BELFAST, Maine — When parents leave Waldo County General Hospital with the newest member of their family, along with all the other paraphernalia that accompany a newborn, they also will have a video.

The video, “The Period of PURPLE Crying,” is designed to help parents understand their baby’s crying, according to a press release from the hospital.

While new bundles of joy are often portrayed as cooing in a bassinette or asleep in a parent’s arms, the truth is that even healthy babies cry a lot in their first five months of life. In fact, babies can still be healthy and normal even if they cry five hours a day.

The letters in PURPLE stand for:

• Peak of crying. A baby may cry more each week. The most is usually at 2 months and lessens in months 3 to 5.

• Unexpected. Crying can come and go and you don’t know why.

• Resists soothing. A baby may not stop crying no matter what you try.

• Painlike face. A crying baby may look like he or she is in pain, even when he or she is not.

• Long lasting. Crying can last as much as five hours a day, or more.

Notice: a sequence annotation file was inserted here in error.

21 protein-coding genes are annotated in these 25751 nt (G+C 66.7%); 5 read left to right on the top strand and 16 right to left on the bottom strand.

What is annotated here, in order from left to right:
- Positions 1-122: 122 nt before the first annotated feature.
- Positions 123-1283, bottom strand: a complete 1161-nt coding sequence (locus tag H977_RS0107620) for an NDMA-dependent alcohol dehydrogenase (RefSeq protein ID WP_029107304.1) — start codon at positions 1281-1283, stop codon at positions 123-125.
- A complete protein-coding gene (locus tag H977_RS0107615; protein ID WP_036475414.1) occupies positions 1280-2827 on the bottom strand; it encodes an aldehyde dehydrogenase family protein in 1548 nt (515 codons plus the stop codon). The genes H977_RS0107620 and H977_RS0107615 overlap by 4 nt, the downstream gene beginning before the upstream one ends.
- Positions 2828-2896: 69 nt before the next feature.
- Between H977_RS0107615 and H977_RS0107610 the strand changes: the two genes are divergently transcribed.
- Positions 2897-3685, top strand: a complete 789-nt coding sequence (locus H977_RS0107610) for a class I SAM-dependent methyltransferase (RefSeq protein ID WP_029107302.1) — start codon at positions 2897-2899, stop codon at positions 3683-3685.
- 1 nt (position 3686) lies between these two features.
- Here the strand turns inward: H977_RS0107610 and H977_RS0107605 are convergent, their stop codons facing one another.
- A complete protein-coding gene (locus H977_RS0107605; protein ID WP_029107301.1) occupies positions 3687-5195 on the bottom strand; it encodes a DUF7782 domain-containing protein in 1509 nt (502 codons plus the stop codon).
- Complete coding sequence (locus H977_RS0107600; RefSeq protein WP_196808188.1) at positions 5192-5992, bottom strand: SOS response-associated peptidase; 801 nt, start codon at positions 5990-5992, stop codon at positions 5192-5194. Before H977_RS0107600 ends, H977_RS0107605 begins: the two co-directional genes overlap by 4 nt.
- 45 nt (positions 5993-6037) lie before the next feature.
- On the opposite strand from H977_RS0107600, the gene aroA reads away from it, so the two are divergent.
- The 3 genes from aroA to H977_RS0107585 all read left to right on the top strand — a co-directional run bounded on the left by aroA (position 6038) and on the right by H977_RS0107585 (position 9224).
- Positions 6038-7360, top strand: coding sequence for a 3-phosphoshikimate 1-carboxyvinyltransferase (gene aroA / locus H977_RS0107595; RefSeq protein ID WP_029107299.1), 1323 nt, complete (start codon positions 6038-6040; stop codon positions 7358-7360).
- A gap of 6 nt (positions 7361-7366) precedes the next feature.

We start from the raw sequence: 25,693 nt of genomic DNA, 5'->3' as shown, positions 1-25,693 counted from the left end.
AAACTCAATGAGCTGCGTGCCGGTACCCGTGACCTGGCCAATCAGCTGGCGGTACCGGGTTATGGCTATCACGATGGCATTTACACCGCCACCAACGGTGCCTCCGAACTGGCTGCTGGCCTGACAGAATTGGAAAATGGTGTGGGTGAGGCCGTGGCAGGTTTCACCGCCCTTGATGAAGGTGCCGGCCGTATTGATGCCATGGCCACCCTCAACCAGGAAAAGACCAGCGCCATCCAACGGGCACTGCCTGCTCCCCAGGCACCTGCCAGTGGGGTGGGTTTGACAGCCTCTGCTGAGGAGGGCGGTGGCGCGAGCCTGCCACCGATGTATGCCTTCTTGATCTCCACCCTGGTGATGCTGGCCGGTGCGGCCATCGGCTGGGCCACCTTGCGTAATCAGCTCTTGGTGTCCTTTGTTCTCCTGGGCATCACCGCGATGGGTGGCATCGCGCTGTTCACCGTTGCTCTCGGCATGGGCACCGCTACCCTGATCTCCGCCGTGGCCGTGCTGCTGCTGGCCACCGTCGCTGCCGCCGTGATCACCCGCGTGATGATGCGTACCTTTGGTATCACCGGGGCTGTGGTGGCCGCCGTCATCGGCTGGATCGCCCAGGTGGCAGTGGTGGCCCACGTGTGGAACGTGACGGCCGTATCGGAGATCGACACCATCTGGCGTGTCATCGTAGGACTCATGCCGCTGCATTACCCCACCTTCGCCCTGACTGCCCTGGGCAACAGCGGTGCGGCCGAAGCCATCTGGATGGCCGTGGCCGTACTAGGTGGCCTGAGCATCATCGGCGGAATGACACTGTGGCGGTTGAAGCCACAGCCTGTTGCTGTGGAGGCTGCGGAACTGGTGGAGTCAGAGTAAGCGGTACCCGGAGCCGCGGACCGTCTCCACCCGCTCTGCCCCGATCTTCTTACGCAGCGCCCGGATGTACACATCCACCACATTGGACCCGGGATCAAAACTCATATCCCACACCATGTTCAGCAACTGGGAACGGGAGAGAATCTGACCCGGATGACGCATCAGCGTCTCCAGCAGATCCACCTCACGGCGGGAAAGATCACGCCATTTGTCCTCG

• Evening. A baby may cry more in the late afternoon and evening.

According to the video put out by the National Center on Shaken Baby Syndrome, feeling angry or upset with a crying baby is OK. It is what you do with your anger that is important. Sometimes frustration provokes a parent to lose control and, without thinking, shake a baby.

Shaking a baby can cause blindness, seizures, learning and physical disabilities, and even death.

When parents start to get too frustrated, the video recommends putting the baby in a safe place and walking away. They should take a few minutes to calm down and then return to check on the baby.

It also is very important to be careful whom parents let care for their baby, especially during the first five months of life. It may be dangerous to leave a baby with a person who has problems handling frustration or has a quick temper.

“The Period of PURPLE Crying” program was developed by Ronald G. Barr, professor of pediatrics at the University of British Columbia, after 25 years of research.